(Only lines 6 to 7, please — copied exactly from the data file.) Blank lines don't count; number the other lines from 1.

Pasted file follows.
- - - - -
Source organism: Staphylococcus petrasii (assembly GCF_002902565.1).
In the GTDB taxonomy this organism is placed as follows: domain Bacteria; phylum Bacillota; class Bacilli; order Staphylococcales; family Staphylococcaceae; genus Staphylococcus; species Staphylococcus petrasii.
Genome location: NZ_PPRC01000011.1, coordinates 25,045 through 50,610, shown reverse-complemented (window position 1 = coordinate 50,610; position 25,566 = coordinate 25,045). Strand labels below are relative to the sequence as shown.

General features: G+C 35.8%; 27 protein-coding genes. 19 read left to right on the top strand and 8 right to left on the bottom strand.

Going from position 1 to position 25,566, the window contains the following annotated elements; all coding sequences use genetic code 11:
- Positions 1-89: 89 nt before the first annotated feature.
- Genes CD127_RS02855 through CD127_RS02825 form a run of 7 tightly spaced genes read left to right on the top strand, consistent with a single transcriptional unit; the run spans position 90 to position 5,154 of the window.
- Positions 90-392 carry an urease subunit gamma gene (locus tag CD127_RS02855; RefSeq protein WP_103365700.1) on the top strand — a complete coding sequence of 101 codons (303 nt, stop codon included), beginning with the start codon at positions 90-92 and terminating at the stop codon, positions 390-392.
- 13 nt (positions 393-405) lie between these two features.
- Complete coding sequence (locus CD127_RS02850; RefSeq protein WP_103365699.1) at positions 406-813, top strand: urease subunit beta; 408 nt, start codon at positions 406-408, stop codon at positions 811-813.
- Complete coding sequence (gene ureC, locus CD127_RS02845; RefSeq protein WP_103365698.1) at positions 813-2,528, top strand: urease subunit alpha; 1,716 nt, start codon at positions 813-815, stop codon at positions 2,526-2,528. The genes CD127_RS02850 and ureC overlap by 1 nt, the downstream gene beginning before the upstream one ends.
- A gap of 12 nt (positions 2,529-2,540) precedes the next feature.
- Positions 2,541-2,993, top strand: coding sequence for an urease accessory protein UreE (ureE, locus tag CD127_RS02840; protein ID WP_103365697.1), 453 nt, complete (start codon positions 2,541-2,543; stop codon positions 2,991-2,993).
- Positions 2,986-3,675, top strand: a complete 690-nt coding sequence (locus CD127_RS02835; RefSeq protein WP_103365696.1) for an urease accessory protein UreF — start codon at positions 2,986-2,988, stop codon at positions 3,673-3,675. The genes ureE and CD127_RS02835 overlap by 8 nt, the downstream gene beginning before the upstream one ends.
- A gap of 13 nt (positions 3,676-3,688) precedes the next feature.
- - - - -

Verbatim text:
- Positions 1-89: 89 nt before the first annotated feature.
- Genes CD127_RS02855 through CD127_RS02825 form a run of 7 tightly spaced genes read left to right on the top strand, consistent with a single transcriptional unit; the run spans position 90 to position 5,154 of the window.